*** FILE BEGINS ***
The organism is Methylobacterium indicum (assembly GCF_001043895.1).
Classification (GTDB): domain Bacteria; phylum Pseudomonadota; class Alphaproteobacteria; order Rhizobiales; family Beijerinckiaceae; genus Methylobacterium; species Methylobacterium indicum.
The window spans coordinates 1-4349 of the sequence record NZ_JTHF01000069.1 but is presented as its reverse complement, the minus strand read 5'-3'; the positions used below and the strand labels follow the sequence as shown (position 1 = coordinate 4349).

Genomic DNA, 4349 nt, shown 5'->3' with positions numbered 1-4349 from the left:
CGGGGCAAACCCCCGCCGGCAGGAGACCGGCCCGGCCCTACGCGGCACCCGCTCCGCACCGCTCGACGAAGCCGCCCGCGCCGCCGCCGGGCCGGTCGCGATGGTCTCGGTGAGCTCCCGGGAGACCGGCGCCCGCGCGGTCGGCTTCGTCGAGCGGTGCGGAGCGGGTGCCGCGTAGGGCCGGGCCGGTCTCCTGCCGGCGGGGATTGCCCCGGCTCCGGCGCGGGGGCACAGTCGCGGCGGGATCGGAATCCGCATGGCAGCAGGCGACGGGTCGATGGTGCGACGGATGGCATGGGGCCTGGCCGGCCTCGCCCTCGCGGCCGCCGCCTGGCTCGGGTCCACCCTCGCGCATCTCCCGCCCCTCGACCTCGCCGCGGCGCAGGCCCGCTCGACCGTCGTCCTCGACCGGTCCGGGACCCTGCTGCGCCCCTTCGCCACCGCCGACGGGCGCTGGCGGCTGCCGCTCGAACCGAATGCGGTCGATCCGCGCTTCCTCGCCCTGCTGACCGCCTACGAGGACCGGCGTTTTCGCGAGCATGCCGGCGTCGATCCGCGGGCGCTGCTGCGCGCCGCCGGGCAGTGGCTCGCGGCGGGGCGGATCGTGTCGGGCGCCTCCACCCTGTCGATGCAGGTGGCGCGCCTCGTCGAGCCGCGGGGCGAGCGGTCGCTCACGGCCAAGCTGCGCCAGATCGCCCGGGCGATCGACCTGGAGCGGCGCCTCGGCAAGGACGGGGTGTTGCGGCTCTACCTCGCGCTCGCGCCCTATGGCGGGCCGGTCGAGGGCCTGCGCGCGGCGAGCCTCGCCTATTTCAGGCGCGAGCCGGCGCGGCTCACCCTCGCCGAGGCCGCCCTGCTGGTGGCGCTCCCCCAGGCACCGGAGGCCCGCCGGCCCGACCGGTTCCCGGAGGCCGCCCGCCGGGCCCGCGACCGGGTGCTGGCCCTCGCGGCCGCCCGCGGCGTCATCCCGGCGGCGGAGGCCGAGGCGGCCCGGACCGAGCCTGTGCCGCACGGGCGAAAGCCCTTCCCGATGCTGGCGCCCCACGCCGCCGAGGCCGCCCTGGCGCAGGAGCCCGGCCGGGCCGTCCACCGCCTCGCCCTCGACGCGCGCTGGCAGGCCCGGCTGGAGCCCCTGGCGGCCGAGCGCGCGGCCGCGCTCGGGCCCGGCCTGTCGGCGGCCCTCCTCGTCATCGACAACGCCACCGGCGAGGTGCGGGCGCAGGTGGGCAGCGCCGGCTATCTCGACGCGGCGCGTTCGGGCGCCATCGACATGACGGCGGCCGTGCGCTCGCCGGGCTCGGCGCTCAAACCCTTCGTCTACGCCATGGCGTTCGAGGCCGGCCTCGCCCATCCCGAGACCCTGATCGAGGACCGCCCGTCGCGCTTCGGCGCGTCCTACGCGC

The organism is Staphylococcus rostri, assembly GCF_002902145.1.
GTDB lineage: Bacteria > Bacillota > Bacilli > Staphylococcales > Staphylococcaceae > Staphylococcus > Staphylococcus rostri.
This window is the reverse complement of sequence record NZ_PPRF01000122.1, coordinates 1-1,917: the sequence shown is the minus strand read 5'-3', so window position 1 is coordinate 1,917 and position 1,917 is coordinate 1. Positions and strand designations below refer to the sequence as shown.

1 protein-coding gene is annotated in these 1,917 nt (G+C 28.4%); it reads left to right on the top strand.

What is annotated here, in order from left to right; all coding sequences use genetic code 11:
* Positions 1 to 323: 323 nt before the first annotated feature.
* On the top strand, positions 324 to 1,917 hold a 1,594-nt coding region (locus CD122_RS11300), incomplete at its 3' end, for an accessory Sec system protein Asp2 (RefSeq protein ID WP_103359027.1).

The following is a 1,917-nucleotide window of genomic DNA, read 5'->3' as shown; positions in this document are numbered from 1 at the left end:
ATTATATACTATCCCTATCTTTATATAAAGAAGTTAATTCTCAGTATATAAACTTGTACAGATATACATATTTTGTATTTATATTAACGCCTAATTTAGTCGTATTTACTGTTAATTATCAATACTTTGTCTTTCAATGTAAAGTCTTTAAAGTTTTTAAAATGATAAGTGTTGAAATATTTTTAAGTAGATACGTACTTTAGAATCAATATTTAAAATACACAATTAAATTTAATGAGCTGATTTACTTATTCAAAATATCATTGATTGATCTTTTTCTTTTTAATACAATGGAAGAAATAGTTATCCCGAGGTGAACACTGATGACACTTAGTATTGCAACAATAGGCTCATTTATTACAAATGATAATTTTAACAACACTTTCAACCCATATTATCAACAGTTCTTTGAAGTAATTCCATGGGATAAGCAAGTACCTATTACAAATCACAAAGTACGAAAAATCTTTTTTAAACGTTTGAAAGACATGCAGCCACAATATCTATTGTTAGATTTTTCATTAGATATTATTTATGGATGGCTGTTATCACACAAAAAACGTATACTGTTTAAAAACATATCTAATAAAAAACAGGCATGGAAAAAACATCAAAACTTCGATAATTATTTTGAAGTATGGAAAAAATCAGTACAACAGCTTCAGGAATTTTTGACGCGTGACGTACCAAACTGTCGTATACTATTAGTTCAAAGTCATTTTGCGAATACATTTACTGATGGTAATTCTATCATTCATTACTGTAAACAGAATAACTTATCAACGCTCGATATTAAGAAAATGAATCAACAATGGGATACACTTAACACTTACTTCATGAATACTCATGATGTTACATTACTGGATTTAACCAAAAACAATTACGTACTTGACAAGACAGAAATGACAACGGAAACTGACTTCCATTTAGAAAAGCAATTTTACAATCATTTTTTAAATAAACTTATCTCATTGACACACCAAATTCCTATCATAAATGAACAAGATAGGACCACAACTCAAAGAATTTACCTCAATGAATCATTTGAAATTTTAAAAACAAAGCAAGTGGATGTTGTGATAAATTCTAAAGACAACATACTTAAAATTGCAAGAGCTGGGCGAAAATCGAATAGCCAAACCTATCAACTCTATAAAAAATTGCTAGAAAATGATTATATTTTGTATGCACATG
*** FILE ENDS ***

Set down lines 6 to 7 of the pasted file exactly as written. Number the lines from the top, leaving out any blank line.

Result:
The organism is Staphylococcus rostri, assembly GCF_002902145.1.
GTDB lineage: Bacteria > Bacillota > Bacilli > Staphylococcales > Staphylococcaceae > Staphylococcus > Staphylococcus rostri.